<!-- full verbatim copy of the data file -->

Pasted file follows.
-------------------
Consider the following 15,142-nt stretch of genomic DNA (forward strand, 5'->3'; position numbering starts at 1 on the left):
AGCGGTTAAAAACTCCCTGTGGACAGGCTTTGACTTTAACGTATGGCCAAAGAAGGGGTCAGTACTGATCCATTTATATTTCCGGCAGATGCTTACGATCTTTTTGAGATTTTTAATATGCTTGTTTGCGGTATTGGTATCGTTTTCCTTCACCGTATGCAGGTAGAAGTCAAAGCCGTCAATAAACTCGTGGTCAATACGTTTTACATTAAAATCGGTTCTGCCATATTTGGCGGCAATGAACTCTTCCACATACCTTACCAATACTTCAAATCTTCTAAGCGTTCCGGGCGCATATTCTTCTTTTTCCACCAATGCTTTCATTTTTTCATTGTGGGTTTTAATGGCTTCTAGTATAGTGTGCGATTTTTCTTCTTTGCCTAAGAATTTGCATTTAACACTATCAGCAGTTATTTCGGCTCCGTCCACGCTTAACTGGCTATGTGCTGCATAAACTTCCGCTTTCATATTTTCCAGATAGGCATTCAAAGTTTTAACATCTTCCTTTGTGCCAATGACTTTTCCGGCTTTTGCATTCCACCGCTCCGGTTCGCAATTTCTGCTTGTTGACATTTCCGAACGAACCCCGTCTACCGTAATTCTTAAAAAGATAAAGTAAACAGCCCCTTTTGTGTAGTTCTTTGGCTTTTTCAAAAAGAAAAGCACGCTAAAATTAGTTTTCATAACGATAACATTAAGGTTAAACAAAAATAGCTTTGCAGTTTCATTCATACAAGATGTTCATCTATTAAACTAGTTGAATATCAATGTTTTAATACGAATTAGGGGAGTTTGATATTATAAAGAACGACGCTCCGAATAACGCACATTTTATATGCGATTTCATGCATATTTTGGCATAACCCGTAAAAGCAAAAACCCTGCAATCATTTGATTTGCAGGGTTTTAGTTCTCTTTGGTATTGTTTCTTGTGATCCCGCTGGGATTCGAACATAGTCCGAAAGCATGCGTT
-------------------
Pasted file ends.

Consider the following 15,142-nt stretch of genomic DNA (forward strand, 5'->3'; position numbering starts at 1 on the left):
AGCGGTTAAAAACTCCCTGTGGACAGGCTTTGACTTTAACGTATGGCCAAAGAAGGGGTCAGTACTGATCCATTTATATTTCCGGCAGATGCTTACGATCTTTTTGAGATTTTTAATATGCTTGTTTGCGGTATTGGTATCGTTTTCCTTCACCGTATGCAGGTAGAAGTCAAAGCCGTCAATAAACTCGTGGTCAATACGTTTTACATTAAAATCGGTTCTGCCATATTTGGCGGCAATGAACTCTTCCACATACCTTACCAATACTTCAAATCTTCTAAGCGTTCCGGGCGCATATTCTTCTTTTTCCACCAATGCTTTCATTTTTTCATTGTGGGTTTTAATGGCTTCTAGTATAGTGTGCGATTTTTCTTCTTTGCCTAAGAATTTGCATTTAACACTATCAGCAGTTATTTCGGCTCCGTCCACGCTTAACTGGCTATGTGCTGCATAAACTTCCGCTTTCATATTTTCCAGATAGGCATTCAAAGTTTTAACATCTTCCTTTGTGCCAATGACTTTTCCGGCTTTTGCATTCCACCGCTCCGGTTCGCAATTTCTGCTTGTTGACATTTCCGAACGAACCCCGTCTACCGTAATTCTTAAAAAGATAAAGTAAACAGCCCCTTTTGTGTAGTTCTTTGGCTTTTTCAAAAAGAAAAGCACGCTAAAATTAGTTTTCATAACGATAACATTAAGGTTAAACAAAAATAGCTTTGCAGTTTCATTCATACAAGATGTTCATCTATTAAACTAGTTGAATATCAATGTTTTAATACGAATTAGGGGAGTTTGATATTATAAAGAACGACGCTCCGAATAACGCACATTTTATATGCGATTTCATGCATATTTTGGCATAACCCGTAAAAGCAAAAACCCTGCAATCATTTGATTTGCAGGGTTTTAGTTCTCTTTGGTATTGTTTCTTGTGATCCCGCTGGGATTCGAACATAGTCCGAAAGCATGCGTT